The LAMP platform and the flexible technical requirements make it possible to install TCExam on almost any computer and even run it on shared Web servers managed by Web hosting providers. Experimental results shows that a five years old PC, based on AMD Athlon XP 2400+ processor, 1GB RAM and a 100Mbps Ethernet card, may easily handle 50 tests at the same time. This feature is particularly important to gap the digital divide with developing countries or rural areas, where modern hardware is unavailable or too expensive.
TCExam is language independent by adopting the UTF-8 Unicode charset and TMX (Translation Memory eXchange) standard. TMX (Translation Memory eXchange) is the vendor-neutral open XML standard for the exchange of Translation Memory (TM) data created by Computer Aided Translation (CAT) and localization tools. The purpose of TMX is to allow easier exchange of translation memory data between tools and/or translation vendors with little or no loss of critical data during the process. All TCExam translations are included in a single XML file that could be easily edited manually or with a dedicated CAT tool. In this way everyone may download TCExam and add a new language translation without waiting the next software release.
TCExam supports Right-To-Left languages (i.e. Arabic, Hebrew, Persian) and already includes translations in several languages. The users may change the interface language at any time by using the selector at the end of each page.
Accessibility and Usability
It is essential that CBA tools be accessible in order to provide equal access and equal opportunity to people with disabilities. TCExam generates Web interfaces that conform to the XHTML 1.0 Strict standard and W3C-WAI-WCAG 1.0 Accessibility and Usability guidelines. The graphic aspect of the user's interfaces is fully handled by CSS level 2 style sheets. CSS benefits accessibility primarily by separating document structure from presentation. Style sheets were designed to allow precise control - outside of mark-up - of character spacing, text alignment, object position on the page, audio and speech output, font characteristics, etc.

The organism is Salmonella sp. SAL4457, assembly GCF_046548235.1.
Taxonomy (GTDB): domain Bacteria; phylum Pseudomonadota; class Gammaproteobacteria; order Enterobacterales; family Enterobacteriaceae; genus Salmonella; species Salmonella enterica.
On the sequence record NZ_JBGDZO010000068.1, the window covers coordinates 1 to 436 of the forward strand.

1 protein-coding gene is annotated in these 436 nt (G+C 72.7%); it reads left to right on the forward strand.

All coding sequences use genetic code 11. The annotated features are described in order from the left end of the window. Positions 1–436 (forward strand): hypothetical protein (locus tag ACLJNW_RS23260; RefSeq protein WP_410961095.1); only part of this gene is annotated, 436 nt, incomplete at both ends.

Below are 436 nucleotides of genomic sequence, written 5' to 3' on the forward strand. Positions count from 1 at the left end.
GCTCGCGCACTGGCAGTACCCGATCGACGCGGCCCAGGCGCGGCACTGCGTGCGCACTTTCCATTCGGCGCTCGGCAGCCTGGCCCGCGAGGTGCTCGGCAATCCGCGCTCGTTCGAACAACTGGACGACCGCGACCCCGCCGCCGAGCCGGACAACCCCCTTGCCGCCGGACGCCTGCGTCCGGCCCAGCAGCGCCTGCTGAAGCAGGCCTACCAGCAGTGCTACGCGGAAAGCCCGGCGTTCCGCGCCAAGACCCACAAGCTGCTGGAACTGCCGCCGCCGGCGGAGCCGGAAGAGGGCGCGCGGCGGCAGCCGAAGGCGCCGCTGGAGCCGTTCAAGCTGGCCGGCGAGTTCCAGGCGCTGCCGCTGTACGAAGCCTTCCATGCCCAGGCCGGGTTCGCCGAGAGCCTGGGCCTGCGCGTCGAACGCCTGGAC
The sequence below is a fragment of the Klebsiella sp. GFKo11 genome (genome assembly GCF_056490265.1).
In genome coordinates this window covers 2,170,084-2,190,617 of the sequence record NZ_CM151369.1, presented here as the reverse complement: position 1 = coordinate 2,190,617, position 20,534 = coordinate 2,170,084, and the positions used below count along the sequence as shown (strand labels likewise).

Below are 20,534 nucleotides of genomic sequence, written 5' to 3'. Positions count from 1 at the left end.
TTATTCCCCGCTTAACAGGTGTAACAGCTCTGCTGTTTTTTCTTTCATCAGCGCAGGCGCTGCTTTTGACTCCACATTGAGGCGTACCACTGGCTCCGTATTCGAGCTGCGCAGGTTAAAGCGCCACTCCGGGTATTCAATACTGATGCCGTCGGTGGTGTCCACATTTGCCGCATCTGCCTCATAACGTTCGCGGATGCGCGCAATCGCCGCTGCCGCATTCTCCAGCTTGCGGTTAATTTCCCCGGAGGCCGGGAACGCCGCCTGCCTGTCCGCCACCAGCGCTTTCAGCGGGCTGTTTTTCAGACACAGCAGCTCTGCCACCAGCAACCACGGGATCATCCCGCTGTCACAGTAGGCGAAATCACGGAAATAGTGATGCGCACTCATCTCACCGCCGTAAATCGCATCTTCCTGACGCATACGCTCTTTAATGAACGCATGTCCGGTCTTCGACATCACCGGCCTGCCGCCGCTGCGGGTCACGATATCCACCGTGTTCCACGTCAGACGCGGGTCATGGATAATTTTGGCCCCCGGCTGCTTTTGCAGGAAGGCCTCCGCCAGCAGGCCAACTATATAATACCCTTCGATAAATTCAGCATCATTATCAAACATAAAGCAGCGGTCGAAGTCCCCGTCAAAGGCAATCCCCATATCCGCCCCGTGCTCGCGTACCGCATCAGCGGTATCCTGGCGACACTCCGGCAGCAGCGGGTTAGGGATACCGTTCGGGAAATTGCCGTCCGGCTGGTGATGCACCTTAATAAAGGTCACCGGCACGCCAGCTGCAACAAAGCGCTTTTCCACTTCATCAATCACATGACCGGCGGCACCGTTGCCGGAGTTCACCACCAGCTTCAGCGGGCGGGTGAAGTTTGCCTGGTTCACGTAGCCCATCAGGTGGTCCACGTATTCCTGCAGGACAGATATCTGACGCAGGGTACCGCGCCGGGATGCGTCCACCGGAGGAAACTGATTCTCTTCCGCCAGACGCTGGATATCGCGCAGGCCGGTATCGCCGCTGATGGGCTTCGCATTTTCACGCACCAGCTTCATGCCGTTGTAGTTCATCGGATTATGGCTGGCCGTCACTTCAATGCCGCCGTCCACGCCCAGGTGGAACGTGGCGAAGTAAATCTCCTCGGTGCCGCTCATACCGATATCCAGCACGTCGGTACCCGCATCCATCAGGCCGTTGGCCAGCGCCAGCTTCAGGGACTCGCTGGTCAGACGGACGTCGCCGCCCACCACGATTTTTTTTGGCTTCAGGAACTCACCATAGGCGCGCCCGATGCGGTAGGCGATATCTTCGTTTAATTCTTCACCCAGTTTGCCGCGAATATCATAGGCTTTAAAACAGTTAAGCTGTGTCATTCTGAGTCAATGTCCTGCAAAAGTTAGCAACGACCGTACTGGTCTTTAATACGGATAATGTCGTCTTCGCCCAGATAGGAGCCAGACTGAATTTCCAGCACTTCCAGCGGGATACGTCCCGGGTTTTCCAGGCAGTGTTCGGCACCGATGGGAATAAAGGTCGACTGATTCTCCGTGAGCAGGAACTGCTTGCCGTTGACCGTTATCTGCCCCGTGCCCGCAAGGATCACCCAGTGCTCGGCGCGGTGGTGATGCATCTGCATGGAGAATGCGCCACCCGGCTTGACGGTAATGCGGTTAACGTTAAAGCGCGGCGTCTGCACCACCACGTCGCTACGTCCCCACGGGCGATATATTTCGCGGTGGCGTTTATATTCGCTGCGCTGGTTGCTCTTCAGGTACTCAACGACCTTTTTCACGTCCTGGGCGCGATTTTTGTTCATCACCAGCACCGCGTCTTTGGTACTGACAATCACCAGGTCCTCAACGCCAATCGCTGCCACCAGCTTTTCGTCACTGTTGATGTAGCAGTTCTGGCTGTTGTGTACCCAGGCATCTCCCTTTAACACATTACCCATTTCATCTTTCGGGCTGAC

Accessibility means that people with disabilities can use the TCExam. More specifically, means that people with disabilities can perceive, understand, navigate, and interact with the TCExam software. Accessibility also benefits others, including people with "temporary disabilities" such as a broken arm, and people with changing abilities due to aging. Web accessibility encompasses all disabilities that affect access to the Web, including visual, auditory, physical, speech, cognitive, and neurological disabilities. Web accessibility also benefits people without disabilities in certain situations, such as people using a slow Internet connection.
Usability measures the quality of a user's experience when interacting with the software application. In general, usability refers to how well users can learn and use a product to achieve their goals and how satisfied they are with that process. It is important to realize that usability is not a single, one-dimensional property of a user interface. Usability is a combination of factors including:
- Ease of learning - How fast can a user who has never seen the user interface before learn it sufficiently well to accomplish basic tasks?
- Efficiency of use - Once an experienced user has learned to use the system, how fast can he or she accomplish tasks?
- Memorability - If a user has used the system before, can he or she remember enough to use it effectively the next time or does the user have to start over again learning everything?